'We are all to blame for climate change': Experts hope that the strengthening evidence will help to bolster the political will to act

 

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Scientists are to tell the international community that they are at least 95 per cent sure that human activity is the main cause of climate change, according to one of the most authoritative reports on the subject.

The UN's Intergovernmental Panel on Climate Change (IPCC) will say next week that certainty has increased from "very likely" to "extremely likely" that human activity has caused more than half of the observed temperature rise from 1951 to 2010, in a large part due to fossil fuels and deforestation.

The Fifth Assessment Report, known as AR5, is the IPCC's most definitive yet, and will run to thousands of pages. It will be released in several stages over the coming year after contributions from more than 800 scientists in 85 countries.

It is set to be finalised by a group of scientists before its release on 27 September, but draft pages show that in addition to temperature rises, changes are being observed throughout the climate system.

Findings from the IPCC are expected to show that the world's oceans are becoming warmer and more acidic, with sea levels rising. They also indicate that the potential for weather to become more extreme depends on which of a number of potential scenarios come to pass.

Sea levels have risen by 19cm in the past century, with the pace accelerating due to melting ice and sea water expanding as the world warms. They project that sea levels will rise between 26cm and 81cm by 2100, depending on the severity of the temperature increase – with projections showing temperatures are now "likely" to rise by 2–4C by 2100 unless emissions are cut.

The oceans have absorbed 93 per cent of the heat trapped in the climate system by greenhouse gases between 1971 and 2010, according to the draft report, with the top 75m warming by at least 0.1C a decade.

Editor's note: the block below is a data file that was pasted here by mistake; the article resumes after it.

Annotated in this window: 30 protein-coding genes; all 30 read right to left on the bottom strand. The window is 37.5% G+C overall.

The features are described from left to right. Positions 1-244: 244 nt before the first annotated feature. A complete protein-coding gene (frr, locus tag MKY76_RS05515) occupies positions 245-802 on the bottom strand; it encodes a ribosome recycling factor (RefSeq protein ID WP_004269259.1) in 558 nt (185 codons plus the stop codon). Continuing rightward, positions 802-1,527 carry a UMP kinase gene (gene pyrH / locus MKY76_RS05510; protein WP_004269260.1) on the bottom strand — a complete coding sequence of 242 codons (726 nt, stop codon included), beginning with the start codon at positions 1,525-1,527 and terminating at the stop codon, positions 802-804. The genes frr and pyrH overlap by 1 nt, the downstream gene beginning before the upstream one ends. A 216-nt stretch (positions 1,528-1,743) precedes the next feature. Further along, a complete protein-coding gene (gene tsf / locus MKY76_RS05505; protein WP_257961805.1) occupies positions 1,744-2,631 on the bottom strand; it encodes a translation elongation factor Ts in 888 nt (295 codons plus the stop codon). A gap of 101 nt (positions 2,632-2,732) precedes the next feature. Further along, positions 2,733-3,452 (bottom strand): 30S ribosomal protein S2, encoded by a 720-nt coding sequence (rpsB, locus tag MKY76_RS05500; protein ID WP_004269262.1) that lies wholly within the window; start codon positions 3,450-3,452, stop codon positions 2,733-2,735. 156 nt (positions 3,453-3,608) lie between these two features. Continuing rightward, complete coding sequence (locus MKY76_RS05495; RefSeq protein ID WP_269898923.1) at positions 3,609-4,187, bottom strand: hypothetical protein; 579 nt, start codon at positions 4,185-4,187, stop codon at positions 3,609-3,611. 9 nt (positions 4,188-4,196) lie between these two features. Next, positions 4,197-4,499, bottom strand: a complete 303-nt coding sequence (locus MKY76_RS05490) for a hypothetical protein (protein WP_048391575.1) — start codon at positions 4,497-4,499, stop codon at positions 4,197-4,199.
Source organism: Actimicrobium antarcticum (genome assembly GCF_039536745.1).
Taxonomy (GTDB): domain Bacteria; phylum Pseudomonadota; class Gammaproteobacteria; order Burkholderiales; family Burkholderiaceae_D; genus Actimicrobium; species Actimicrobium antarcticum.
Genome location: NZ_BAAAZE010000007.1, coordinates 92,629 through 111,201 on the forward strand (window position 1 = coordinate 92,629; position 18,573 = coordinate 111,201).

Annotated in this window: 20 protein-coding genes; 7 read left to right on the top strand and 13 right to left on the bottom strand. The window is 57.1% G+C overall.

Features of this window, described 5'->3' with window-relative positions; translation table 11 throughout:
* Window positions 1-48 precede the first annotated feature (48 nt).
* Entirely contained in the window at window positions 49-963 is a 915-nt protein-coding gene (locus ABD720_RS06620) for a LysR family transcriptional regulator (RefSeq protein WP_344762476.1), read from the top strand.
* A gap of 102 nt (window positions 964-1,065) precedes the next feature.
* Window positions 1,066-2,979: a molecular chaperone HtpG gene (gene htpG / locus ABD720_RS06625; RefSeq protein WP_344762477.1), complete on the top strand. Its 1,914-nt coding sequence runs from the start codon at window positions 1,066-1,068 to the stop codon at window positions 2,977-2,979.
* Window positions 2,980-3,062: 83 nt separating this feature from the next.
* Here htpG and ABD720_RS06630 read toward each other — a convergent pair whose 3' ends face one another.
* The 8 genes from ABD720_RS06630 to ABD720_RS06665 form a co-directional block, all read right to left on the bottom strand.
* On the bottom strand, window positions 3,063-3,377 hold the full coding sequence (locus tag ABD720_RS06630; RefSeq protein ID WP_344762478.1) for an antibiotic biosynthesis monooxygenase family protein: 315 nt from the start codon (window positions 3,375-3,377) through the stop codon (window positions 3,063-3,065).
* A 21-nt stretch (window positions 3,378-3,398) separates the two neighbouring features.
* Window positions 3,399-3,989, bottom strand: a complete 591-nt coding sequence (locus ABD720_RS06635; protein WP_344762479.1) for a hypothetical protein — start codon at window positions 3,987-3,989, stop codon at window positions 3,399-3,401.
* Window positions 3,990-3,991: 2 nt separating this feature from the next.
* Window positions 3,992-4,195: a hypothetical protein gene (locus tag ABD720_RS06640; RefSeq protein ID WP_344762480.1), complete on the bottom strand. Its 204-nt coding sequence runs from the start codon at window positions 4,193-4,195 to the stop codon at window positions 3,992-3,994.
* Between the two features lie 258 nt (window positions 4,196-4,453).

Leaks from the draft report have also caused controversy. The IPCC's findings show that the rate of warming has slowed down in the past 15 years with the rise dropping from 0.12C per decade between 1951 and 2012, to 0.05C between 1998 and 2012, which has been seized on by climate change sceptics. However, experts state that such a drop can be explained by natural variations in the climate and factors such as volcanic eruptions that spew ash into the air, which can dim sunlight and cool temperatures. Such a "hiatus" is not expected to last, they add.

The IPCC also cites the case of Antarctic sea ice, which has increased by 1.5 per cent per decade, with the reasons for this not fully understood. However, the report states with confidence that global ice sheets are losing mass and that the pace of melting is increasing.

The draft report has been welcomed by climate change activists, with the potential it brings to push governments into action, but some doubt that the political will exists to make the change. "The report confirms what we already know, rather than offering radical new insights," said Dr Doug Parr, the chief scientist of Greenpeace UK. "One would hope that the report will give impetus to the political process. The excuses for inaction are dying away and the IPCC report helps that process."

He added: "This report forms the bedrock of showing that there is still a problem and that things have got to change."

But Tom Burke, the founding director of E3G, a non-profit organisation that aims to accelerate the global move towards sustainable development, who is also currently an environmental policy adviser to the mining giant Rio Tinto, claimed that "political will has declined" in recent years over climate change.

"I think politicians are distracted by the economic crisis, but you also have trillions in investment in fossil fuels through the next decade and basically if you solve the issue you are going to take the value out of that," he said.

Mr Burke added that this "was not a criticism of the IPCC report" and that we would still see events "drive public opinion" on the issue of climate change as the 2015 deadline for a new deal – set by the UN Climate Change Conference in Doha last year – draws ever closer.

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